Re:Adapt Data Science Insights

What is your Generative AI Strategy?

4 April 2024
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A team sitting and standing around a table and whiteboard entitled "Gen AI Strategy"

Generated from DALLE-3.
The image required several prompt iterations as it repeatedly produced nonsensical words for the whiteboard content.

Business leaders are spending significant time and effort thinking about to what extent their organisations should embrace Generative AI (GenAI). While GenAI has showcased remarkable capabilities in generating content and facilitating work such as supporting customer contact centres, writing code, and generating marketing content, its reliability remains a concern. Gen AI can yield false outputs and may disregard privacy and copyright laws. This raises questions about whether its all-in return on investment is worthwhile, or whether a wait-and-see or fast-follower approach can mitigate some early implementation risks. Many business leaders are saying that the time for proofs-of-concept is up and now is the moment to realise value from GenAI. How to go about this? What are the corners that business leaders need to see around to capitalise on the potential of GenAI?

A Houlihan Lokey article noted that some investors are pulling out of certain private equity deals despite sound fundamentals in the target business. The argument is that if AI evolves over the next five years to render the target business unnecessary to customers, they cannot invest in it. This makes the case for leaders to understand the impact of GenAI on their businesses more important than ever.

What is GenAI and why is it relevant?

Gen AI models include Large Language Models (LLMs) which are language-specific models based on Foundation Models (FMs). LLMs take a natural language request as input and return natural language as output, hence their ability to generate dialogue for chatbots, summarise text, or even write poetry. This is possible due to their training on corpuses containing vast amounts of human generated text. What is remarkable is their versatility in being able to tackle specific tasks on which they were not explicitly trained. Whereas in the past, training a language model for a specific task would require a relevant labelled training set, which can be expensive to acquire, LLMs offer state of the art performance with little to no training effort (although improvements for certain tasks are possible by providing a small number of labelled examples to the LLM, or fine tuning the model if more data are available). There are already tens of thousands of open-source and proprietary models available, and more are being launched every week. AWS offers models from AI21 Labs, Anthropic, Cohere, Meta, Mistral AI, Stability AI, in addition to their own models. Google provides FMs like Imagen, Muse, Codey, and Chirp, while OpenAI has GPT-4 Turbo and GPT 3.5 Turbo (which powers ChatGPT), as well as DALL-E, and Whisper.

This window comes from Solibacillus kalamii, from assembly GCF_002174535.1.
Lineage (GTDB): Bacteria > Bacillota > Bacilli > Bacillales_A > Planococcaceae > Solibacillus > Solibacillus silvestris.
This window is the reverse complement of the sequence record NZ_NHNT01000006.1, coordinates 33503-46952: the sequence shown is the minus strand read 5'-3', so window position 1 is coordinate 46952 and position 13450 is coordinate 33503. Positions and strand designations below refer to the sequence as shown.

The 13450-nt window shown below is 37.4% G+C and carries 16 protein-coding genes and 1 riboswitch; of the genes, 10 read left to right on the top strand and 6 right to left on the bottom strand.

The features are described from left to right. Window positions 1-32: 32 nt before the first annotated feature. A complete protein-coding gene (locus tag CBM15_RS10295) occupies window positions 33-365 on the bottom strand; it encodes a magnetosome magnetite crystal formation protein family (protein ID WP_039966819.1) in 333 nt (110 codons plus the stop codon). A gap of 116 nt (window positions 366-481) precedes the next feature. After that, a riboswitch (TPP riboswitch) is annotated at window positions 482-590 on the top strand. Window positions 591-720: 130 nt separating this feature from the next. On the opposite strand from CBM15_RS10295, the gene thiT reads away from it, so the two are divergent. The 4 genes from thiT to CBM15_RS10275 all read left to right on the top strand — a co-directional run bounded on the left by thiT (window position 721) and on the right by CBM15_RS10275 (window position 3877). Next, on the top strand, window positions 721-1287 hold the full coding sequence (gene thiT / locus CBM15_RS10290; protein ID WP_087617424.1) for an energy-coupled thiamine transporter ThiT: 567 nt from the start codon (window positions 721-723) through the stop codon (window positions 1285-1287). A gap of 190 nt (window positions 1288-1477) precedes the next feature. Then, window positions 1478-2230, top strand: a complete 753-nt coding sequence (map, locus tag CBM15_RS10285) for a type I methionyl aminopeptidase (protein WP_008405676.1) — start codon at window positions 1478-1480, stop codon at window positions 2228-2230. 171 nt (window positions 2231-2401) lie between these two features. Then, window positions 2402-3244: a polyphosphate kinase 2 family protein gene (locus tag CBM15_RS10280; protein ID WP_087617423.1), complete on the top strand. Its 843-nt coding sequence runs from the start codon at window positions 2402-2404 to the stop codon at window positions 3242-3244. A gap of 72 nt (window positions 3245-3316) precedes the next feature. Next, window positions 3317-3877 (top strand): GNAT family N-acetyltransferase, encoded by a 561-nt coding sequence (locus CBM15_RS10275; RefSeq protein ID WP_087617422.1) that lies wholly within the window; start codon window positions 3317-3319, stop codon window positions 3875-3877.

This has led to chatbot-style applications such as ChatGPT and others:

  1. Gemini - Multimodal LLMs from Google Deepmind, available for Google Workspace.
  2. Copilot - An everyday AI companion by Microsoft.
  3. ChatPDF - Upload and chat with PDFs such as contracts, legislation, and financial reports.
  4. Character.AI - Create characters and chat to them for “personalised AI”.
  5. FinChat - Q&A about public companies and investors.

And numerous productivity tools:

  1. - Records audio, writes notes, captures slide content, and generates meeting summaries.
  2. Cogram - Takes meeting notes and identifies action items.
  3. Taskade - Outlines tasks and notes, creates lists and mind maps.
  4. Notion AI - Upgrades its wiki and docs capabilities with Gen AI notes and docs.

Some GenAI tools may be adopted quickly because people interact with them as they would with another person. Many organisations have given their people access to various GenAI tools to support pieces of cumbersome work they already do. Augmenting work with GenAI is easier to execute than applying it across an entire cross-functional business process and can still generate value. For example, Morgan Stanley Wealth Management enhances its financial advisors’ recommendations to clients by using GenAI to “listen in” on live calls, matching client questions and data with firmwide knowledge on companies, sectors, asset classes and capital markets.

Many of the customer service use cases we see today do not enable a direct response to customers, with human agents free to apply their knowledge of the situation to decide whether to apply the LLM’s recommendations. This has the dual effect of capitalising on the most skilled employees’ experience, while more quickly ramping up the capabilities of new employees. This fits with Re:Adapt’s views on applying GenAI to help employees do what matters to them and their customers.

GenAI strategy in the context of machine learning